A few spinet actions are screwed down at the bottom ends of the action vertical brackets. If so, remove the screws before lifting the action out. A number of brands have vertical brackets at the left and right ends which screw to the inside ends of the cabinet which must be removed. Don't lose any of the spacers in any spot which determine the positioning of the action!
Some well built spinets have the rods terminating at the top in a lever rail which is mounted on extensions of the action's three or four metal braces or brackets. There is no direct connection to the back ends of the keys. This action can simply be lifted up and out of the hole it is in. You who have this arrangement can thank the company that made your superior piano. I believe some Baldwins use this design.
However; some spinets have this arrangement, but the lever rail that holds the tops of the rods is mounted on the key bed. Unscrew the top lever bar from the key bed, and fold it back against the action and secure it, then lift out the action. It may be quite a trick to hold the action as you remove it. Sorry.
Store a spinet action very carefully so as not to damage the rods or their elbows. There are a few weird variations of this spinet arrangement which you may have to just study a while to form a strategy for removal. A couple of brands have curved wooden or metal extensions on the back end of the keys which drop down under the action to operate it from beneath. They make the action a simple lift-away job.
You should have numbered them by now. I still try to store them laid out in order, but it isn't necessary IF you numbered them. Simply lift them out, helping them off the pins, center and front, with two hands.
If you are removing the keys without removing the action first, here is an important item: As you remove each key, lift the "sticker" which is the vertical rod coming up from the back ends of the keys on uprights. This will make sure that you don't drag the felt piece off of the bottom end of the "sticker." If you have a console, lift the back check forward as you remove each key. If confused, go study the Diagrams of actions again.
Now, look under the keys. HA! There is the mouse you poisoned last fall, but all that is left is the skeleton. Also, you may find some real old time quarters without the copper centers adulterating them.
Acorns anyone? Dog food? You have a pack rat. If you have a mouse "bed-and-breakfast," you will notice a very interesting thing. In the three areas under the keys the mice will have defined very carefully: one area as the nursery where the nest is, one area as the pantry where the acorns and Purina dog chow are stored, and one area as the bathroom where the manure is. Now, how can you despise such tidy well organized little beasties?
If you have an old upright, look for ivory key tops which have been missing. They often fall down between the keys. Set them aside, and read the section on Replacing Ivories in Chapter Seven.
Once all of the collectibles, piano parts, and major animal bones are removed and sent off to the museum, vacuum the whole area. BUT BEWARE-- Do not vacuum up the white center rail felt bushings- round washers. Ditto for the green felt bushings at the front of the keys. Work around them carefully with the vacuum's crevice tool. If you vacuum them up, or if they are destroyed by moths and mice, you can order these from my Catalogue under Felt Parts.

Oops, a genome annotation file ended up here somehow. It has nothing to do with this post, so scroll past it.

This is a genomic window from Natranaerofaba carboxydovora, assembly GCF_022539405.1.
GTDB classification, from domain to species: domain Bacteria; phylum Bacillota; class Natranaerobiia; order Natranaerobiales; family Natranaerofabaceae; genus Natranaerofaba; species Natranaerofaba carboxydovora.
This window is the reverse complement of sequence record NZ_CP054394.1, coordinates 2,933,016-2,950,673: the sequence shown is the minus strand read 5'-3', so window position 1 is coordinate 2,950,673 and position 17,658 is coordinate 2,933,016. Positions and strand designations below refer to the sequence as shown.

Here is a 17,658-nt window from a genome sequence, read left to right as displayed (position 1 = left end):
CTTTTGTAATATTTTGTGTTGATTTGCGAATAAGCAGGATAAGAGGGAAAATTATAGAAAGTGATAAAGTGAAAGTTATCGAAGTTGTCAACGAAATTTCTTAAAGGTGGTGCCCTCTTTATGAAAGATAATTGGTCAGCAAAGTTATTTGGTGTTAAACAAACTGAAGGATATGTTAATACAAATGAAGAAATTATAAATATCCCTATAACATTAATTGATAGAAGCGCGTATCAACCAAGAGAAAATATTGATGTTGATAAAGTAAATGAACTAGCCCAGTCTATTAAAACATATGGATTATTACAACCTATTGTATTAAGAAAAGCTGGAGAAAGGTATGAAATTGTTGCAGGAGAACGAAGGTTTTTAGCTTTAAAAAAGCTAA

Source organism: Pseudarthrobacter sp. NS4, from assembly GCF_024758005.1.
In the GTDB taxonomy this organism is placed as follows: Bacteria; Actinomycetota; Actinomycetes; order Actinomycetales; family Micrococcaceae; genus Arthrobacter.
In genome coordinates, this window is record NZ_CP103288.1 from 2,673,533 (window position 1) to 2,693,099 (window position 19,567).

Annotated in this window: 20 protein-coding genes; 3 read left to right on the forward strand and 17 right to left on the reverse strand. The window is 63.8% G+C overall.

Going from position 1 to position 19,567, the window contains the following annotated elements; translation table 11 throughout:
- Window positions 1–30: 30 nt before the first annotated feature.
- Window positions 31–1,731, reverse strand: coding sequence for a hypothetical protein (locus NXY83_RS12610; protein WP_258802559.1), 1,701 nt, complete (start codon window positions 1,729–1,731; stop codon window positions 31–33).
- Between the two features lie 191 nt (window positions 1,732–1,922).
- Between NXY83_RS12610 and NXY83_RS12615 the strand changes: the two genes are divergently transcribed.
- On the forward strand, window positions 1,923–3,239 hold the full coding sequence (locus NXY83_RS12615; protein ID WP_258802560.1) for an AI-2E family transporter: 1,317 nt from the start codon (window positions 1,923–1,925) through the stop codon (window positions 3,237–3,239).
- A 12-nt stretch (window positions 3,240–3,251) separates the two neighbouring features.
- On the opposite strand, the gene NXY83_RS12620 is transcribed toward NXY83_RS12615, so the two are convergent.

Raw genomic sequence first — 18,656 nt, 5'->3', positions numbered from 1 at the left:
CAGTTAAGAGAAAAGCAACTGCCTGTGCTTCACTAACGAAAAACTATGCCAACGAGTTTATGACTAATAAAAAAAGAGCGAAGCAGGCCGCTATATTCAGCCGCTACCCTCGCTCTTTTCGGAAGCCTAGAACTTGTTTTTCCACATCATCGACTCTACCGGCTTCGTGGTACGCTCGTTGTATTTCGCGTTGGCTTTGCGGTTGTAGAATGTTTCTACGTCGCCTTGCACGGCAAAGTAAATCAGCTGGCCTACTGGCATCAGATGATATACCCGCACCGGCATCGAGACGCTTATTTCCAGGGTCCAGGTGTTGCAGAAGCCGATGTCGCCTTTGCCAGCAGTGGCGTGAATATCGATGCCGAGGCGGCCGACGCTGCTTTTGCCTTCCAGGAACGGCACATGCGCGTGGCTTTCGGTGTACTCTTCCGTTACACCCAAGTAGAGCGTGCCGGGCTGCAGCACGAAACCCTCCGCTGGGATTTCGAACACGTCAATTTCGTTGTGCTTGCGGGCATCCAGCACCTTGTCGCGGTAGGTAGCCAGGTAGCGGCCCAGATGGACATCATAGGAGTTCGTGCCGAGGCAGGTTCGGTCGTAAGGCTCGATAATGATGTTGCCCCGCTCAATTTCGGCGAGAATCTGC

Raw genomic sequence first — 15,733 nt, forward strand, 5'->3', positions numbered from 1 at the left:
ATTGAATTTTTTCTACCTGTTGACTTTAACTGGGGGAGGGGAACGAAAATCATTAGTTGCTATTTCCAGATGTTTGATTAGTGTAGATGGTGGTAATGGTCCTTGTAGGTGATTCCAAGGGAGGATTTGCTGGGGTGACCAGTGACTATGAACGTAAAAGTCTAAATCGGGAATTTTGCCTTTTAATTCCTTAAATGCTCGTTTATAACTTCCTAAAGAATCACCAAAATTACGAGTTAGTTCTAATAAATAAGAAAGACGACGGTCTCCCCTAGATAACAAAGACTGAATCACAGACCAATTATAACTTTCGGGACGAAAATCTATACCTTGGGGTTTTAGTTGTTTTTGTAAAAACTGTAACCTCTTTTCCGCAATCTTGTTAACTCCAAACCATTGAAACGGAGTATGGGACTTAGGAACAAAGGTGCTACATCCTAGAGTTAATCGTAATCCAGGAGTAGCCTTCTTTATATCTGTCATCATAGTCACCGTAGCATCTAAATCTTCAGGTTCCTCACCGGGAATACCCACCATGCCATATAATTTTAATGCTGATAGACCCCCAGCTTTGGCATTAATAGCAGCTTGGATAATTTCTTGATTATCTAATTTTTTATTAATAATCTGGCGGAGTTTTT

If this is an old upright, spray the key bed area lightly with a "Raid" type bug killer to discourage moths and protein weevils later. Look for a spray with Pyrethrum in it. Do not spray the hammers, and NEVER the tuning pin area.
To open a grand piano, first, remove the desk. Slide it forward or backward until you find the notch, and lift it up and out. On many grands, the desk simply slides straight out to the front. Repair any worn screw holes by filling them with Elmer's glue and toothpicks (don't pack the hole clear full of toothpicks-- it will split the wood), and replace the screws. Use this method also on the lyre, or foot pedal assembly, anywhere a screw is loose.
Now, with the top DOWN, remove the two or three hinge pins in the top hinges. Call your friend to help you carry the top away. Beware of setting it where foot traffic will result in scuffing.
Removing the key cover varies greatly from one grand to the next as follows:
A. If the cover has a set screw at both lower front corners when you look at the open key cover, back the set screws out about a quarter inch, tip the cover slightly toward you, and lift it out. The screws may simply be through a hinge tab on the side-- remove screws and remove key cover.
B. If it has one screw in one similar front lower corner, but not the other corner, loosen the screw, lift that end up and outward clearing the side arm, then pull the keycover sideways. The other end will have a pin in a hole which will free the cover.
C. If there are no such set screws, tilt the key cover about 45 degrees toward you, lift it up and draw it out, and lean it in the corner.
D. If the above fails, your key cover may come out with the end blocks attached (see diagram). Get under the front of the piano, and look up. DO NOT remove the front big screw that holds a leg on. The piano could get one leg up on you. Remove the smaller screws directly under the two end blocks. On better pianos, these are big wing nuts that come out by hand. Now, get back up top, grab the key cover, and lift out and up. The end blocks will come dangling out with the key cover, and one of them may promptly fall on your toe. Enjoy.
There is a board just below the front of the keys about three quarters of an inch thick and two inches high. It comes off the grand piano one of three ways: